In its business motion for 29 January, the government could propose simply that the question should be put at 7pm and any amendments the Speaker may have selected can then be moved. The government may seek to limit the number of amendments selected (as it did in the first ‘meaningful vote’ Business of the House motion in December), or it may enable the Speaker to select as many amendments as he wishes (as it did in the second ‘meaningful vote’ Business of the House motion on 9 January).
Alternatively, and depending on the government’s appetite for seizing the initiative, the government could lay a more elaborate Business of the House motion, permitting, for example, a different approach to decision-making (such as a series of indicative votes on a range of options) at the end of the debate or to be carried over for decision on a subsequent day. The government’s business managers know that some backbenchers are preparing their own amendments for a range of possible decision-making models; if they do not pre-empt such efforts, they may be overtaken by them.
Will the key amendments on 29 January be laid to the main motion or the Business of the House motion?
It is not possible to answer this question definitively until amendments are formally tabled and published. However, substantive amendments seeking to forge a new approach to the Brexit process – such as those mooted by Nick Boles/Yvette Cooper and Dominic Grieve – could potentially be laid to either the main motion or the Business of the House motion.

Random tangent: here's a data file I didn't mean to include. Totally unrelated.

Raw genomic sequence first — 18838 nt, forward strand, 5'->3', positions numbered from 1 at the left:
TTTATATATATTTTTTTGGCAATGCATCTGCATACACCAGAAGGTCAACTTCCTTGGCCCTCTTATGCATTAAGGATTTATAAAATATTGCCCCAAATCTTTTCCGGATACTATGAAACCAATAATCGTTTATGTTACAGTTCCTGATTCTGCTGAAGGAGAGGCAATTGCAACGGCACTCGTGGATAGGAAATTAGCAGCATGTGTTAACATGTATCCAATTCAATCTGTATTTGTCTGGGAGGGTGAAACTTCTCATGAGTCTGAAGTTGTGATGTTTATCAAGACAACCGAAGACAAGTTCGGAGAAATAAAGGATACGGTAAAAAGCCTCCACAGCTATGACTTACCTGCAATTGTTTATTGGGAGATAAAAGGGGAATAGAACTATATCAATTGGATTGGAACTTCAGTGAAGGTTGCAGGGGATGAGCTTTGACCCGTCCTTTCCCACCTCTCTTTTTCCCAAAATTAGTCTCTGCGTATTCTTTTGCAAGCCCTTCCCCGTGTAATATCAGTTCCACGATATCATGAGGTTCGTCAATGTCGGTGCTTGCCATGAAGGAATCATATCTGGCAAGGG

Amendments which seek to amend or rearrange Standing Orders, or to give priority to non-government business on other days, are arguably not in scope of a business motion which is expressly provided to organise the debate scheduled for 29 January only. In normal circumstances, amendments to the business motion would concern the number of hours of debate to be set aside, or the number of amendments that might be chosen. However, the Speaker’s ruling in connection with the Business of the House motion on 4 December, which permitted the amendment from Dominic Grieve allowing amendment of a neutral motion scheduled for debate on another day, has set a recent precedent. Strong statements from the chair in recent weeks suggest that a restrained approach is not likely to be adopted.